He gets Bob back to the warehouse, explaining that Angie isn’t trying to kill Bob, she’s trying to make it look like she’s killed him. “You think she had an exit strategy,” Winston states. “I think she still has one,” Chance replies. So why does she want to fake Bob’s death and her own? Winston explains to Bob that Angie’s a Russian spy named Natalya and the code he’s been working on is really meant to protect NSA spy satellites. The Russians want him killed so that he doesn’t finish the code and make the satellites unable to be hacked.

Guerrero tips Chance off to the existence of Marshall Pucci’s Russian file, which contains a picture of him with someone who is not his wife. Unfortunately, Ilsa walks in as they’re talking and Chance has no choice but to tell her about the file. Predictably, she flips out and recruits Ames to help her identify her husband’s mistress.

Chance gets Bob to set up a meeting with the Russians, under the pretense of trading the code he’s working on to save his life and reunite with his wife. Bob meets with Angie’s creepy Russian buddies and his even more creepily blank-faced wife. She just stares at him like a zombie and then pulls a gun, shooting him squarely in the chest and leaving him to die. Guerrero and Chance are pretty unconcerned, the former telling Bob that “she planned it so they won’t keep coming after you.” That doesn’t help him as he’s laying in the street bleeding.

Winston and Chance pursue Angie and her Russian employers, essentially playing a massive game of chicken between their two SUV’s, much to Winston’s annoyance. At the last minute, however, Angie takes her finger off the trigger, allowing Chance to shoot her. He finds her bleeding where her bosses have dumped her, and brings her back to be reunited with her similarly wounded husband, so she can profess her love to him while Winston considers hitting himself in the head with something heavy. Chance invokes that classic line from Love Story: “Love is never having to say you’re sorry.” Even if you shoot the one you love, apparently. Bob later reveals he gave the Russians a computer virus and is set to reconnect with his wife. Guerrero sits down to help them create new identities and they head off on a boat. It’s happily ever after…ish.

“Kill Bob” is a great example of what I love about Human Target; it’s a great action series, but it’s also incredibly hilarious. I was laughing through most of the episode. Not only that, but I wasn’t sure which way the story was going to end up as the episode kept wavering back and forth over whether or not Angie was really going to kill her husband. Usually, series only throw a wrench in once, but this one kept me guessing up until the last few minutes – while I was still laughing, particularly at another perfectly deadpan performance from Chi McBride.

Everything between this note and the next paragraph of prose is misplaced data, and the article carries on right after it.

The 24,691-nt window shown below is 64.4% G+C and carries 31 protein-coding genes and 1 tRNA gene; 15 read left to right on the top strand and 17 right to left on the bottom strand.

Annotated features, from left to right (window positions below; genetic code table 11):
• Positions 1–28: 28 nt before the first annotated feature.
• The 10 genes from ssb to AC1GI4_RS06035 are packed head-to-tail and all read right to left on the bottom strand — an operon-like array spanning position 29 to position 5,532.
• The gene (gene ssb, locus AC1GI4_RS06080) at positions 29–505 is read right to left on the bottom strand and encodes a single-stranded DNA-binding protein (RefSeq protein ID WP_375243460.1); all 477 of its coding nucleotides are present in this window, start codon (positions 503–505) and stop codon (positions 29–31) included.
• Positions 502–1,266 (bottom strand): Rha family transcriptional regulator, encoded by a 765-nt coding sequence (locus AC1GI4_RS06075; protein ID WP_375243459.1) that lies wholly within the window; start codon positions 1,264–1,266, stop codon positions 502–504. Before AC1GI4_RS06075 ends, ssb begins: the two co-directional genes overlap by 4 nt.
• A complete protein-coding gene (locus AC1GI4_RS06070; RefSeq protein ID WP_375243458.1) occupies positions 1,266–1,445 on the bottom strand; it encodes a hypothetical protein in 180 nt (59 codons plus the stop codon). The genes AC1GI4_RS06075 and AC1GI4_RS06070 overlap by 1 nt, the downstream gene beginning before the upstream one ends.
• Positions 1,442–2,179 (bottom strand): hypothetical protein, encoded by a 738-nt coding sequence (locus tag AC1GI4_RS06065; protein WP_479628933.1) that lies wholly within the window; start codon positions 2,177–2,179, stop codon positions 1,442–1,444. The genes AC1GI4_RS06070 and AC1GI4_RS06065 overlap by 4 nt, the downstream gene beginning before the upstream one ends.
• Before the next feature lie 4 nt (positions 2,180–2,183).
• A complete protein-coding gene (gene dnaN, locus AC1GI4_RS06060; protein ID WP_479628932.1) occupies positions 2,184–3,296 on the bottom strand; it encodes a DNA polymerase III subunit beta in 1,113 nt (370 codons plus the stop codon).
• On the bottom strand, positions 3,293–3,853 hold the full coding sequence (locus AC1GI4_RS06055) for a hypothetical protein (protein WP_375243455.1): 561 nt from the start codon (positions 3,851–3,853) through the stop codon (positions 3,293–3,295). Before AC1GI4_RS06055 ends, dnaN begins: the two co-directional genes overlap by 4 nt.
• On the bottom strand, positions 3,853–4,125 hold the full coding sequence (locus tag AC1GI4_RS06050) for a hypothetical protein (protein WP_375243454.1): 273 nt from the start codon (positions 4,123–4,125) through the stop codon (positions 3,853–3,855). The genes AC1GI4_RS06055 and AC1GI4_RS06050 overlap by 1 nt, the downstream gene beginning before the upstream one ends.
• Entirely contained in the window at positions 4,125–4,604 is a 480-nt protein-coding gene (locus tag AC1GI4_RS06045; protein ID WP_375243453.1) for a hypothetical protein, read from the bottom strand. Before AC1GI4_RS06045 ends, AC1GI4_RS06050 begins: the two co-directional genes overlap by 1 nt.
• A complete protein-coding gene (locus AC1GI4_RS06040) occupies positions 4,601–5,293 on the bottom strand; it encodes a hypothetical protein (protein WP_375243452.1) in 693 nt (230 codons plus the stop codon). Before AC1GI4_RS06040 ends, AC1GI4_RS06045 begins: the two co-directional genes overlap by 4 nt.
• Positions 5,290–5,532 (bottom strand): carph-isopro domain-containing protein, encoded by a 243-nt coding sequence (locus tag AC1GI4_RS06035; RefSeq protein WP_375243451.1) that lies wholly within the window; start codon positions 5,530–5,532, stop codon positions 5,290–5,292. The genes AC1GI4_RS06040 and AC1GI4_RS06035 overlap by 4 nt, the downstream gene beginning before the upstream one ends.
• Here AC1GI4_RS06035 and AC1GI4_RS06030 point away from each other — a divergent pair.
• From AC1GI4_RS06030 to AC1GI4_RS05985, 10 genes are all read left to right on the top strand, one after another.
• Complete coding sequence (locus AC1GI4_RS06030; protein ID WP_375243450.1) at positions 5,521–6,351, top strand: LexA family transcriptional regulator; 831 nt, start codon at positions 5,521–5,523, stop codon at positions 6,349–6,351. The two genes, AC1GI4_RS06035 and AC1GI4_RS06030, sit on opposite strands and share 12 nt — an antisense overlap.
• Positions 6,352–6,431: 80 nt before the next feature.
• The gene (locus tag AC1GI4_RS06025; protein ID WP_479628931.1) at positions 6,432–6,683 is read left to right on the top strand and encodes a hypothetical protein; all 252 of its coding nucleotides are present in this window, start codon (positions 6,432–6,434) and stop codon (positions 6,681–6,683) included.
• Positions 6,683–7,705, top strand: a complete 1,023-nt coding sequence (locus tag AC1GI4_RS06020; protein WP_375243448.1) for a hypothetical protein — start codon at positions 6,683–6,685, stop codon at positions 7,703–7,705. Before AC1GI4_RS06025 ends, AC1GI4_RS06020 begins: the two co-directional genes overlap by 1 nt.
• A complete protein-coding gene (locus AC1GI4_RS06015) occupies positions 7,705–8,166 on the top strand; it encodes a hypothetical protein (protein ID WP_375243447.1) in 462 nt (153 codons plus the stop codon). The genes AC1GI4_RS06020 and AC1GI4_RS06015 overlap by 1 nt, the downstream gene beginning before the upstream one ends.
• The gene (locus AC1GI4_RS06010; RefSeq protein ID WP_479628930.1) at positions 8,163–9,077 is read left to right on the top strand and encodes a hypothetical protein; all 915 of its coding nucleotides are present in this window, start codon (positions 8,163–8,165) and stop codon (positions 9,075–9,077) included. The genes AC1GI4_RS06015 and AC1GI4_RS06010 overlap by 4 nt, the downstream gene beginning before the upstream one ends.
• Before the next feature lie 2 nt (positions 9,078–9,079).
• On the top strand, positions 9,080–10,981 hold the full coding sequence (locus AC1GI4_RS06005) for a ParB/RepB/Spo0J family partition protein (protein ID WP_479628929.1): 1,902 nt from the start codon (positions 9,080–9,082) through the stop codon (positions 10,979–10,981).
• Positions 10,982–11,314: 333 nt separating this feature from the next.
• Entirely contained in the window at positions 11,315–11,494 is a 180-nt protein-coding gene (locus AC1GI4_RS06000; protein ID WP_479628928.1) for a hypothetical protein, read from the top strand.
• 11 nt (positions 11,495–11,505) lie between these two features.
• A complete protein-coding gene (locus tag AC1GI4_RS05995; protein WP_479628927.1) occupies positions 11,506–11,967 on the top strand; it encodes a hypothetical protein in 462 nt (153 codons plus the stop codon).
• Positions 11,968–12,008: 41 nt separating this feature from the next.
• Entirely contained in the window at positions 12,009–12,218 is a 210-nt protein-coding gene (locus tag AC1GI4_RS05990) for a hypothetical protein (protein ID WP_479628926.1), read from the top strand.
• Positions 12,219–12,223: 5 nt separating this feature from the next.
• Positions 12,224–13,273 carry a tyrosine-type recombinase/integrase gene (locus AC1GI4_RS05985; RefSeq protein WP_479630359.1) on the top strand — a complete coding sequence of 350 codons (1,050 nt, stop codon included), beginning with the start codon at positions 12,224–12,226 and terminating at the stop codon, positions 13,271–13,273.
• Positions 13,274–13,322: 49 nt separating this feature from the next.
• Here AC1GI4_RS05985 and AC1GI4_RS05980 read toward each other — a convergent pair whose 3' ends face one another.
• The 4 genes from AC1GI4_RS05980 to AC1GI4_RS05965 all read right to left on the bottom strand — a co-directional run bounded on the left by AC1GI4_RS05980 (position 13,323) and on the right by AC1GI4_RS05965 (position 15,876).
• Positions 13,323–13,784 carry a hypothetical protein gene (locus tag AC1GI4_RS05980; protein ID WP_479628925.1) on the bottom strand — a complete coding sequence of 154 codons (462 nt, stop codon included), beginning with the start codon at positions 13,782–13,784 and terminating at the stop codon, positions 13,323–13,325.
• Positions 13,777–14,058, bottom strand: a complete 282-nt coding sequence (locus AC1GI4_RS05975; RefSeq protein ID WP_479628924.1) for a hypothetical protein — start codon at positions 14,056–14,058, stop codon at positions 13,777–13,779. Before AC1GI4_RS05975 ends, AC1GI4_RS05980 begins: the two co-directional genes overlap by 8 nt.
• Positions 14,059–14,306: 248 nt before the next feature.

It’s not without it’s weaknesses, though. Lauren German’s not a bad actress, but there are times she looks almost cartoonish in her villainy, as if we may as well just give her horns and a pitchfork. It’s not subtle at all. There’s also the subplot about Ames and her Vegas wedding (and annulment), which I just don’t care about. It adds nothing to the show and, as Winston points out, it is completely random. Those two things are relatively minor, though, compared to how cool it is to see Chance shooting from a moving SUV, and things you can do with dinnerware. This is why Human Target is awesome: I wouldn’t ever think that one could do a non-campy fight scene over a dinner table, but this show can. It goes to places no other show would go, and does things you wouldn’t expect. Like Chance himself, this show is unpredictable but always good, and that is why no matter what happens, I’m always going to love it.

For tidbits and trivia from this week’s episode, check out The Human Target File.

Brittany Frederick

Brittany Frederick is an award-winning entertainment journalist, screenwriter and novelist. Since her career began at 15, she’s worked on her dream TV show in Human Target, met her hero Adam Levine at The Voice, collaborated with Magician of the Century Criss Angel, and encouraged vehicular mayhem on the set of Top Gear. You can follow her on Twitter (@tvbrittanyf) and visit her official site (